The idea of creating a transparency authority to regulate the policies of access public information emerged at the end of 2012, from the Ombudsman's Office.
The then-Ombudsman Eduardo Vega Luna proposed to the Executive Branch, through a Preliminary Bill, the creation of a specialized technical body, with technical, functional, administrative, regulatory and economic autonomy.
In the proposal, the main function of the Authority would be to supervise and sanction recurrent breaches of the law of transparency and access to public information by public officials. This entity would also have the authority and competence to resolve disputes, establish binding criteria, train institutions and public officials and promote the right to public information among citizens, principally.
According to documents of the Office of the Ombudsman, this proposal was made from institutional experience. Additionally, they worked on some aspects with the World Bank. All this was done in order to promote a culture of transparency in the state administration and, consequently, an effective exercise of the right to public information by the population.
To date, in the 13 years that the Law on Transparency and Access to Public Information has been in force, the Ombudsman's Office has registered 7,000 complaints for breach of the law. It has also trained more than 3,000 public officials and citizens; and has produced various manuals and reports regarding the law, the institution published on its site.
Pereira commented that the proposal presented by his team was centered on the ideas originally presented by the Ombudsman. However, he pointed out that the Presidency of the Council of Ministers has only taken into account accessory or secondary aspects of it.
Concerning the proposal, Pereira added: "We worked for 13 sessions, we listened to civil society, we took into account the main comparative models, the opinion of academics, international officials that integrate compliance authorities."
However, he added, "we saw with astonishment how in a few days our proposal was put aside and progressively transformed into a cosmetic institution dominated by improvisation, unfounded fears towards transparency and much ignorance about the subject."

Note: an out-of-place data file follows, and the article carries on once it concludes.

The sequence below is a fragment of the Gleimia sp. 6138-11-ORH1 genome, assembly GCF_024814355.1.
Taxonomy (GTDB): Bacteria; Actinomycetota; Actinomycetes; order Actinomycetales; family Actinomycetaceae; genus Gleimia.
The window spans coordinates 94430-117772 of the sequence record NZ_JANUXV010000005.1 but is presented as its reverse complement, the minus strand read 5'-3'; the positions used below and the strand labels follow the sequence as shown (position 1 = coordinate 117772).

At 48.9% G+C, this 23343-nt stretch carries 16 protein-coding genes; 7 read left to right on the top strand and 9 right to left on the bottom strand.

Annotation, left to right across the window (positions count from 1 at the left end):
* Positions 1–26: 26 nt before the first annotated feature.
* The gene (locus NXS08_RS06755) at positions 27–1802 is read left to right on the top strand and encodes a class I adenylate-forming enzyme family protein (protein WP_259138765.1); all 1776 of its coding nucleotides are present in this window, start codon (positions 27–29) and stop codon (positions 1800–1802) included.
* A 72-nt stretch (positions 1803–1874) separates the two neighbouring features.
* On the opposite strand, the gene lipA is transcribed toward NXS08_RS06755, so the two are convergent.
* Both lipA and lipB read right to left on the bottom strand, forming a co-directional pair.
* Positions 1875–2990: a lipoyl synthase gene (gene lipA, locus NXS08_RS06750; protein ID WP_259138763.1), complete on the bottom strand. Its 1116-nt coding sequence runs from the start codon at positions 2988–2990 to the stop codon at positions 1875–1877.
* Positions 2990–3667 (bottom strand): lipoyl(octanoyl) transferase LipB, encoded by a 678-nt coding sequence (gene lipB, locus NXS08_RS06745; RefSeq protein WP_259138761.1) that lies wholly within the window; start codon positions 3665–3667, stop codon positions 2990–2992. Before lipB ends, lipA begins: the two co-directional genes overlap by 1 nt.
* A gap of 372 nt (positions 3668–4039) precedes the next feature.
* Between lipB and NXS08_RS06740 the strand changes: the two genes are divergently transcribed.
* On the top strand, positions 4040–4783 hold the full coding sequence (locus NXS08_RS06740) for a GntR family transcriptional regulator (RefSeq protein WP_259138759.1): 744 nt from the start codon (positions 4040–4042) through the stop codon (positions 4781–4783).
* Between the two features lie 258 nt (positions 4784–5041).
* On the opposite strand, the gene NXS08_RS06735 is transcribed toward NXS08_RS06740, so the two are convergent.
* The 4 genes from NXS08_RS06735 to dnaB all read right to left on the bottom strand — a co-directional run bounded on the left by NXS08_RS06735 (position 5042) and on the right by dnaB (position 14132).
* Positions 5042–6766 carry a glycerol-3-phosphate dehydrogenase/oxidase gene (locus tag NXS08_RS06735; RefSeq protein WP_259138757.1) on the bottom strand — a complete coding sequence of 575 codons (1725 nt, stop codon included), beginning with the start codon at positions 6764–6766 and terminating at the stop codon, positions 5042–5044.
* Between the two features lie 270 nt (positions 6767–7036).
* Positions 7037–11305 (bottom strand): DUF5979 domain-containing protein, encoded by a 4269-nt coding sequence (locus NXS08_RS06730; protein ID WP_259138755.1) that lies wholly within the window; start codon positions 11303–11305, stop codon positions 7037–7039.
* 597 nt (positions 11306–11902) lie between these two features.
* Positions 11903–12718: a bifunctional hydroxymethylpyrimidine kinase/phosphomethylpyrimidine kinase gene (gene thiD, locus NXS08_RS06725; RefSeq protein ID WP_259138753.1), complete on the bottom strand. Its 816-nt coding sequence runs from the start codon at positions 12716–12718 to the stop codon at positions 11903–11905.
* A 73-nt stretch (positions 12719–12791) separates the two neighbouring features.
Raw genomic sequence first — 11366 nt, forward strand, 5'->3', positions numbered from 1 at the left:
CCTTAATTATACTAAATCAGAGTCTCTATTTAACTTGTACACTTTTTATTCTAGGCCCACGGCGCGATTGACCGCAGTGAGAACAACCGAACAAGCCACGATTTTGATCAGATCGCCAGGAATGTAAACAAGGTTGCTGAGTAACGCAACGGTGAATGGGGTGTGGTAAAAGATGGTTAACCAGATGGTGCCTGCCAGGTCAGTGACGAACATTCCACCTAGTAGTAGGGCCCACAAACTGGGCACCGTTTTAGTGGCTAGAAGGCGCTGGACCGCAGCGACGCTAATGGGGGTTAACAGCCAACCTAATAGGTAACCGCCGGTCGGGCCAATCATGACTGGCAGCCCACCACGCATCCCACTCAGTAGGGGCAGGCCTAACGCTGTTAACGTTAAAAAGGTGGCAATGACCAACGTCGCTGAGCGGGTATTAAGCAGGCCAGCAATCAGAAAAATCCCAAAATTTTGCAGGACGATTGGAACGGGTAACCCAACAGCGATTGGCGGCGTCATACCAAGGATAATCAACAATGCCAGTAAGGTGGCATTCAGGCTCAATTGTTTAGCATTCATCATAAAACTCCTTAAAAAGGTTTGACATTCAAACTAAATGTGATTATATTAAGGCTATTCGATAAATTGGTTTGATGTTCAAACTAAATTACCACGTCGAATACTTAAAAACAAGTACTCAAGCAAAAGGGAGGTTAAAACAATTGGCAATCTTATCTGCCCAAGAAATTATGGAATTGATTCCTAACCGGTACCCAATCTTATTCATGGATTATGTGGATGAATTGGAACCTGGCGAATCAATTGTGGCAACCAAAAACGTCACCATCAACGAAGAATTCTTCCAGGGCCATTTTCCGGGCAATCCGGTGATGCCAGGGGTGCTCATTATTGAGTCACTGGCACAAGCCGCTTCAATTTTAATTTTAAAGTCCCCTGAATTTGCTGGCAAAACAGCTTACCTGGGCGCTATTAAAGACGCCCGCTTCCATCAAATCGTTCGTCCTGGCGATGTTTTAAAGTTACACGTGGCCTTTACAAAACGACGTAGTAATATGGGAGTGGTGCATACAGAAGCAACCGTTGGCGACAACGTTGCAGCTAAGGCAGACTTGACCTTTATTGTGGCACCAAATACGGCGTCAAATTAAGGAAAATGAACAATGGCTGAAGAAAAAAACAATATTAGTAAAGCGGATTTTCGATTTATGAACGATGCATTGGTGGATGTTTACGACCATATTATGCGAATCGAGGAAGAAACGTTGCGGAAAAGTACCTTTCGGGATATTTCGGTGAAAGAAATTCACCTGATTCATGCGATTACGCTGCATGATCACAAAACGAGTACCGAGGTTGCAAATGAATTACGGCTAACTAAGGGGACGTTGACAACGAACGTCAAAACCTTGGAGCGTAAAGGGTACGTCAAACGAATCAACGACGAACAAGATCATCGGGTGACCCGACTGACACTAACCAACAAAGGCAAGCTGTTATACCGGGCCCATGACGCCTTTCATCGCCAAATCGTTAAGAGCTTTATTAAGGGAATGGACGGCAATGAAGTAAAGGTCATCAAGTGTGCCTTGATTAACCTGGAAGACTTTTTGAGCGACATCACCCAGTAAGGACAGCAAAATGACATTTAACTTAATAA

The Authority created "is one more unit" of the Ministry of Justice and Human Rights, Pereira emphasized.
For his part, the Peruvian President Pedro Pablo Kuczynski declared to the radio network RPP that he does not rule out that there is some error to correct in the decrees presented to the Legislative Power. Nevertheless, the president was very optimistic that he will count on the cooperation of the parliament for its approval.
He said this in reference to the whole package of rules made of 108 legislative decrees presented on Jan. 7 by the Executive Power to Congress, including the one that created the transparency authority, within the framework of the 90 days of legislative powers which Congress granted to the Executive.
Although the decree that created the Authority has been in force since it was published, Congress could revoke it if it contradicted the Peruvian constitution or if it had no relation to the matters or subjects for which the parliament temporarily gave legislative powers to the Executive.
According to Pereira, this decree does not incur any of these assumptions, so Congress could not revoke it. "Now, different things are the implementation deadlines that the law itself contains and are related to the issuance of its Regulation, the election of the members of the Authority and the Court, and the implementation of both," Pereira said .
The Knight Center unsuccessfully consulted the Ombudsman's Office about the omissions of the Authority that are questioned by lawyers. This office will present a detailed opinion in the coming days.
Note from the editor: This story was originally published by the Knight Center’s blog Journalism in the Americas, the predecessor of LatAm Journalism Review.